Training Puppy Eye & Ear Care

Health and care are two things that belong together. This also includes shiny eyes and clean ears in the puppy. Young dogs usually don’t have too many problems with their eyes or ears. Nevertheless, you should take the time to check both senses regularly – it doesn’t take much time. And it has an advantage if you start caring for it early: Your young dog is still learning through play what can be important later.

Training the gentle way

Do you know the “medical training” that many zoos practice with wild animals? In small exercises, the animals learn to be looked at and examined calmly – initially only in a playful way and always with a reward. Then, in an emergency, the veterinarian can treat the animal quickly and relatively stress-free, since it is already used to being touched on certain parts of the body. You can do a similar thing with your puppy as you get them used to checking and caring for their eyes and ears. To do this, you briefly show your “tool”, such as the cotton ball you want to use to clean the floppy ears. Then let the dog sniff it and briefly touch it in a relaxed, playful situation on the affected part of the body, i.e. on the ears. You reward both immediately and repeat it a few times,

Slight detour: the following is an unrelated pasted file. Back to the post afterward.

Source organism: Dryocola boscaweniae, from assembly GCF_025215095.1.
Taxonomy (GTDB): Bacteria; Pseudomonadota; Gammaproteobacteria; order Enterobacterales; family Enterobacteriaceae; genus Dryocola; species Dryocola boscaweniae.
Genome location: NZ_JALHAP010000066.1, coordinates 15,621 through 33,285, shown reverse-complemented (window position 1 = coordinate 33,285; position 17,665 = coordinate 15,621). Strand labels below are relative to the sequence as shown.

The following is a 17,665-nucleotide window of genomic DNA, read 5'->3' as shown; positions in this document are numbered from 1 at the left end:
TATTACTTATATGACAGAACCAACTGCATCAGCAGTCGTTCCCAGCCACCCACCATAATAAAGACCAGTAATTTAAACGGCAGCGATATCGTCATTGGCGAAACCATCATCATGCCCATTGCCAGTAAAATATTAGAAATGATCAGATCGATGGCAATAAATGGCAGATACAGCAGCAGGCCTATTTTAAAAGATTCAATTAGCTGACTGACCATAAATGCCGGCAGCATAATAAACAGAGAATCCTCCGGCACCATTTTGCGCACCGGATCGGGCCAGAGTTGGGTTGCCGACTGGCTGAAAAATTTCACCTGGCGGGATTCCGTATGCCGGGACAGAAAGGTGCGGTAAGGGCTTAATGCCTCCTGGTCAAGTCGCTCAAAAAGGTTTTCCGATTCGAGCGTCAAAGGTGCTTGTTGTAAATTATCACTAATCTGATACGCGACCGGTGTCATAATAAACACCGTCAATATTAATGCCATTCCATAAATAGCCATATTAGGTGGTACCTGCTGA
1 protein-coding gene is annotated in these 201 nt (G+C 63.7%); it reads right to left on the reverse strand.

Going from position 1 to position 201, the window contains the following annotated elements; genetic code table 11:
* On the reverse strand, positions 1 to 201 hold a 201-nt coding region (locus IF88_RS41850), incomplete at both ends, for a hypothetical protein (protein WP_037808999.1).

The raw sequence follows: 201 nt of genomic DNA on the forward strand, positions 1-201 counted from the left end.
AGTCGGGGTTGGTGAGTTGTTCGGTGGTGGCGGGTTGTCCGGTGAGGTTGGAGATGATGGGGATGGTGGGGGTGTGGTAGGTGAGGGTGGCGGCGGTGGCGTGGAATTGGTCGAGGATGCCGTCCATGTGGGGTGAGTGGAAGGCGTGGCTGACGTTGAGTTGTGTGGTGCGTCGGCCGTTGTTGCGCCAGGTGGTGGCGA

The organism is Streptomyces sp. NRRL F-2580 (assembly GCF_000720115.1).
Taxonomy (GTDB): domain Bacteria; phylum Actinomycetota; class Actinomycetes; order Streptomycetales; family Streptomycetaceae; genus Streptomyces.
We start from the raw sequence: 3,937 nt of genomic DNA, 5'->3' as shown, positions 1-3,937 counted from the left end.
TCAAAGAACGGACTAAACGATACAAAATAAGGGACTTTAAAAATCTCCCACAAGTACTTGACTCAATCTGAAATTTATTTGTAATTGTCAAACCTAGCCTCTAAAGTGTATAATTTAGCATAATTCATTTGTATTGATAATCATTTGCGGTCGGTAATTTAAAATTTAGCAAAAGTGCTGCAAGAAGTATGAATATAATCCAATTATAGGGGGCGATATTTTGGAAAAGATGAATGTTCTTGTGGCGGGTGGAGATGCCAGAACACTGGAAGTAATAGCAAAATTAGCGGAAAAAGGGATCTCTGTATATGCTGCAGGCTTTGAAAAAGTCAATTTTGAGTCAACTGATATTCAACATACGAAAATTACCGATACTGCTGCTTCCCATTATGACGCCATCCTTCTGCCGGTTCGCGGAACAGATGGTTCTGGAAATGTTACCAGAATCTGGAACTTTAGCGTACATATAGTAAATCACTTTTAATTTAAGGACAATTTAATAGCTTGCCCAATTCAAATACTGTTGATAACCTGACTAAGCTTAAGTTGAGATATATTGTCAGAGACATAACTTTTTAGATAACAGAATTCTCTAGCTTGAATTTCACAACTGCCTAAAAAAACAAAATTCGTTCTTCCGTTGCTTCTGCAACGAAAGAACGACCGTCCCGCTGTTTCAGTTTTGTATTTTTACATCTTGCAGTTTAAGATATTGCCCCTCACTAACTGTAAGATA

Eyes should be clear and without secretions

A dog’s eyes should always be clear with no discharge, stickiness, or redness. Eyecare is usually done quite quickly: for most dog breeds, wiping the corners of the eyes with a damp cloth is sufficient. You can use special eye care products and clothes for dog breeds that tend to have watery eyes anyway, or for light-haired breeds where the secretion leaves unsightly marks on the fur. These are intended for cleaning the corner of the eye and the hair in front of it.

Cleaning the puppy’s ears with soft cloths

There are also special cleaning wipes for the ears and lotions that cleanse safely and gently. Unfortunately, cotton swabs contribute to the fact that dirt or earwax is pushed even further into the ear and are therefore not suitable. They are also dangerous: if your little one starts to wriggle, you can injure him! If the dog has a lot of hair growth in its ears, it is worth checking regularly whether this hair is holding back dirt or is even matted. You can carefully pluck out thin strands of hair from the ears with your fingers, this is usually not very painful and reduces adhesions of the hair or ventilation problems. If the ears are clean and don’t smell bad, then regular checking is sufficient, which your dog will put up with the sooner and more gently you have trained him to do so.

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